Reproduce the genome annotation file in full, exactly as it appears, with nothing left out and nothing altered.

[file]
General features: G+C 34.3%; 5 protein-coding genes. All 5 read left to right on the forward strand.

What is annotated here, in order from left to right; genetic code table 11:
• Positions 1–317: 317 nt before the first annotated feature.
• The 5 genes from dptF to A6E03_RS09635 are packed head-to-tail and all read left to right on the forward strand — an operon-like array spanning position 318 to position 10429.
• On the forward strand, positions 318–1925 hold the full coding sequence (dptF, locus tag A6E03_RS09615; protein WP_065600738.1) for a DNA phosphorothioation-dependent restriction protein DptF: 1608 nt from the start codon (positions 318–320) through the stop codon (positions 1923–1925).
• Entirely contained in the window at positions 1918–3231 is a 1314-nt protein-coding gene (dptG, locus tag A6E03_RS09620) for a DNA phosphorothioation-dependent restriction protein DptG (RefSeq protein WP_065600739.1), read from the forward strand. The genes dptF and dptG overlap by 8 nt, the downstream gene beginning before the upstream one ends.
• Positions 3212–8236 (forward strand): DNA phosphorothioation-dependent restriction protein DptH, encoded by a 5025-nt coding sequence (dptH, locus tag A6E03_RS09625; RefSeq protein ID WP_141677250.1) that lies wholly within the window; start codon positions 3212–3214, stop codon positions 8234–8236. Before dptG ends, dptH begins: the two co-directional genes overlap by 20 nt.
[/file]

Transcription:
General features: G+C 34.3%; 5 protein-coding genes. All 5 read left to right on the forward strand.

What is annotated here, in order from left to right; genetic code table 11:
• Positions 1–317: 317 nt before the first annotated feature.
• The 5 genes from dptF to A6E03_RS09635 are packed head-to-tail and all read left to right on the forward strand — an operon-like array spanning position 318 to position 10429.
• On the forward strand, positions 318–1925 hold the full coding sequence (dptF, locus tag A6E03_RS09615; protein WP_065600738.1) for a DNA phosphorothioation-dependent restriction protein DptF: 1608 nt from the start codon (positions 318–320) through the stop codon (positions 1923–1925).
• Entirely contained in the window at positions 1918–3231 is a 1314-nt protein-coding gene (dptG, locus tag A6E03_RS09620) for a DNA phosphorothioation-dependent restriction protein DptG (RefSeq protein WP_065600739.1), read from the forward strand. The genes dptF and dptG overlap by 8 nt, the downstream gene beginning before the upstream one ends.
• Positions 3212–8236 (forward strand): DNA phosphorothioation-dependent restriction protein DptH, encoded by a 5025-nt coding sequence (dptH, locus tag A6E03_RS09625; RefSeq protein ID WP_141677250.1) that lies wholly within the window; start codon positions 3212–3214, stop codon positions 8234–8236. Before dptG ends, dptH begins: the two co-directional genes overlap by 20 nt.